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Broxton steals show with game-saving catch

Special to MLB.com

MILWAUKEE -- Keon Broxton waited all season to get back to the big leagues. And with Milwaukee's outfield close to full health again, he knows his stay could be short, so he's making the most of what could be a limited opportunity.

Broxton made the highlight reel again Wednesday, reaching an arm's length over the wall in the ninth inning to rob Twins second baseman Brian Dozier of a certain home run in the Brewers' 3-2, sweep-clinching victory.

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MILWAUKEE -- Keon Broxton waited all season to get back to the big leagues. And with Milwaukee's outfield close to full health again, he knows his stay could be short, so he's making the most of what could be a limited opportunity.

Broxton made the highlight reel again Wednesday, reaching an arm's length over the wall in the ninth inning to rob Twins second baseman Brian Dozier of a certain home run in the Brewers' 3-2, sweep-clinching victory.

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"That was incredible," Brewers manager Craig Counsell said.

The 28-year-old hit 20 home runs and stole 21 bases for the Brewers in 2017, but has spent this season with Triple-A Colorado Springs after the team added Lorenzo Cain and Christian Yelich during the winter, creating a log jam in the outfield.

Broxton finally joined the team on June 26 when Cain was placed on the disabled list, and quickly made an impression. He reached base four times, homered twice, scored three times and drove in four in a victory Friday at Cincinnati -- a game in which he also turned a baserunning blunder into a scoring opportunity -- then capped it all off with a diving grab to rob Scooter Gennett in the ninth inning.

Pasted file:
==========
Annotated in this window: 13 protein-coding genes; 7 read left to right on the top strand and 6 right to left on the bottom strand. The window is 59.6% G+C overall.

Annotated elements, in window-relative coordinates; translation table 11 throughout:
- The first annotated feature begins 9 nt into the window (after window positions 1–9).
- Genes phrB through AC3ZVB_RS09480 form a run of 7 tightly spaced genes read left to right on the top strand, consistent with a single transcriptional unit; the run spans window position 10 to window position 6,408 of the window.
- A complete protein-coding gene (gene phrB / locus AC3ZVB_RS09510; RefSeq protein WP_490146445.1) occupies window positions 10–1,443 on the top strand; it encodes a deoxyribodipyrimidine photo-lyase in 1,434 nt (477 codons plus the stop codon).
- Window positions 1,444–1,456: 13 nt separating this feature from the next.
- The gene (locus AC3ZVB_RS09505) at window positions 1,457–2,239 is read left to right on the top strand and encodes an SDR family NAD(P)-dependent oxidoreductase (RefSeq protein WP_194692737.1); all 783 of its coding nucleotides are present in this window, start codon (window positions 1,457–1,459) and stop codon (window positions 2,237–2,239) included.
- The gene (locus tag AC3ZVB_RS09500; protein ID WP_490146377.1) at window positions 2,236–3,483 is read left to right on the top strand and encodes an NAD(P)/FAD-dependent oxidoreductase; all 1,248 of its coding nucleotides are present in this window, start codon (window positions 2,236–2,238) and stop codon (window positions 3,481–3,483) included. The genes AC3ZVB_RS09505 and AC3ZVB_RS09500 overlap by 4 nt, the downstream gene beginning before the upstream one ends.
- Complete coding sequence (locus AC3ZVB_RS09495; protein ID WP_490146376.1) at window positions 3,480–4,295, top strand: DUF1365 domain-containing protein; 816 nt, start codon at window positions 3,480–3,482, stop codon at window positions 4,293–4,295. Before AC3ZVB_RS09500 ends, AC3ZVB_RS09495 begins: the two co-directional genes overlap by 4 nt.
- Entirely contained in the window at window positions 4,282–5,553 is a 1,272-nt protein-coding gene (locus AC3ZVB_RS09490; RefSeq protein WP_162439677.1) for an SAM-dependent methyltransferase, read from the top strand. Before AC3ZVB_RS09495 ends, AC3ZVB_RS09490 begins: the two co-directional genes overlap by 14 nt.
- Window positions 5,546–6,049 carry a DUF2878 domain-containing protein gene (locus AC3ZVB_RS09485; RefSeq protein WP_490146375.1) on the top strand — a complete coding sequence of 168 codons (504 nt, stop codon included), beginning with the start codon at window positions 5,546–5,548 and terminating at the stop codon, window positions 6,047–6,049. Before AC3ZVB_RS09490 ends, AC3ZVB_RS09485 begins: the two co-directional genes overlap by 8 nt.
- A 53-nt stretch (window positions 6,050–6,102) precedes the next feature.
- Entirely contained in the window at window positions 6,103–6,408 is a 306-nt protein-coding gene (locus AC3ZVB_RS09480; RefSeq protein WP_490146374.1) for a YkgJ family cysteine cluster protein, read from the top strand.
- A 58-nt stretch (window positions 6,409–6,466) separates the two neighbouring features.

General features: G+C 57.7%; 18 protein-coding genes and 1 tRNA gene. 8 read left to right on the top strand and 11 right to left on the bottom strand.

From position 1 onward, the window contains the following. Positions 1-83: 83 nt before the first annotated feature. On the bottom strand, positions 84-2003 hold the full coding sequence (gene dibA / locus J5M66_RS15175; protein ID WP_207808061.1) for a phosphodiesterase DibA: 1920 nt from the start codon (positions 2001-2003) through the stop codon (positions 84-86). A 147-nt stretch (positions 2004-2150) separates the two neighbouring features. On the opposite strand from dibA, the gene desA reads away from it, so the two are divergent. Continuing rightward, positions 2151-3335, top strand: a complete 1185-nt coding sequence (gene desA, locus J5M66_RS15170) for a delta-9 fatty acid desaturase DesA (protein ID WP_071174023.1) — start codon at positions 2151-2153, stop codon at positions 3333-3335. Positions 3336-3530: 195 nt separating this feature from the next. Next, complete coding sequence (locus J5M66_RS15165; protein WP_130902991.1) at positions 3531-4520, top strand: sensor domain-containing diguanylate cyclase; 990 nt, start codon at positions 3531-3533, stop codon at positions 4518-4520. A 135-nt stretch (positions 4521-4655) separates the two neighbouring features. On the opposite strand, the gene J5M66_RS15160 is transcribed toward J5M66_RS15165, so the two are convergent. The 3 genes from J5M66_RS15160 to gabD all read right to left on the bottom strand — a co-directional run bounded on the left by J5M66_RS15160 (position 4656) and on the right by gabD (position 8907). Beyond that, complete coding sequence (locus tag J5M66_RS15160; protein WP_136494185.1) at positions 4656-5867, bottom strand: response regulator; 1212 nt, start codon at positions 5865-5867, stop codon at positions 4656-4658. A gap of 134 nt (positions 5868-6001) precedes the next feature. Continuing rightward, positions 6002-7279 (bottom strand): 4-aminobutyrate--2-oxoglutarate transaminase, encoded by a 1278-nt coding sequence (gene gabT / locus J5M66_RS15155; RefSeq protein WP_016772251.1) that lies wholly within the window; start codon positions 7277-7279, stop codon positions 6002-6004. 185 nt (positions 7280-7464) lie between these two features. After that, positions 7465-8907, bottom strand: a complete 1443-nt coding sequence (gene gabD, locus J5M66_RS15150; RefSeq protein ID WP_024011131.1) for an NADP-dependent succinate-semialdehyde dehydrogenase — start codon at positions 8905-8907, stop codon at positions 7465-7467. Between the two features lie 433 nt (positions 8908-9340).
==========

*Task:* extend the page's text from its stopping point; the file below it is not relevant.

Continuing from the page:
Video: MIL@CIN: Broxton rips 2 HRs, steals a run, robs a hit

A few days later, he crashed into the wall at Great American Ball Park to take extra bases away from Scott Schebler, then, in the series opener Monday, reached over the wall to pull back a Joe Mauer home run.

"He's making a play a day," Counsell said. "Sometimes it feels like you're exaggerating, but he's really making a play a day."

Video: MIL@CIN: Broxton's makes 41% probability catch

Wednesday's catch, though, might have been his most impressive, because of the effort required and the eventual impact on the game's outcome.

"Dozier hit more of a line drive than a pop fly, so I had minimum time to get back there to the wall," Broxton said. "I got back there, I saw it was still pretty high, I had to jump higher than I usually had to -- so yeah, that was definitely one of the best that I've ever made."

It turned out to be a crucial play, too, as Eduardo Escobar followed with a home run to right, drawing the Twins within a run before closer Corey Knebel got out of the inning and earned his 10th save of the season.

Video: MIN@MIL: Knebel retires Kepler to record the save

"It was fun, that was a fun play to make right there, and to especially help out the pitcher," Broxton said. "My big thing is just watching the pitcher's reaction after that happened. That's my satisfaction. It was a lot of fun, and I'm glad I could be in position to make it."

Broxton also inadvertently stole the spotlight from teammate Nate Orf, who recorded his first big league hit an inning earlier with a home run to left. Orf had played alongside Broxton at Colorado Springs until his own call-up this weekend, and didn't mind sharing the spotlight.

Video: Must C Curtain Call: Orf hoisted up after 1st hit, HR

"That was amazing," Orf said. "I've watched him do athletic stuff and make plays all year. To see him do it at that moment ... that was one of the best plays I've ever seen. But in the ninth inning, to get the team the win, that was just awesome."

Andrew Wagner is a contributor to MLB.com based in Milwaukee.

Milwaukee Brewers, Keon Broxton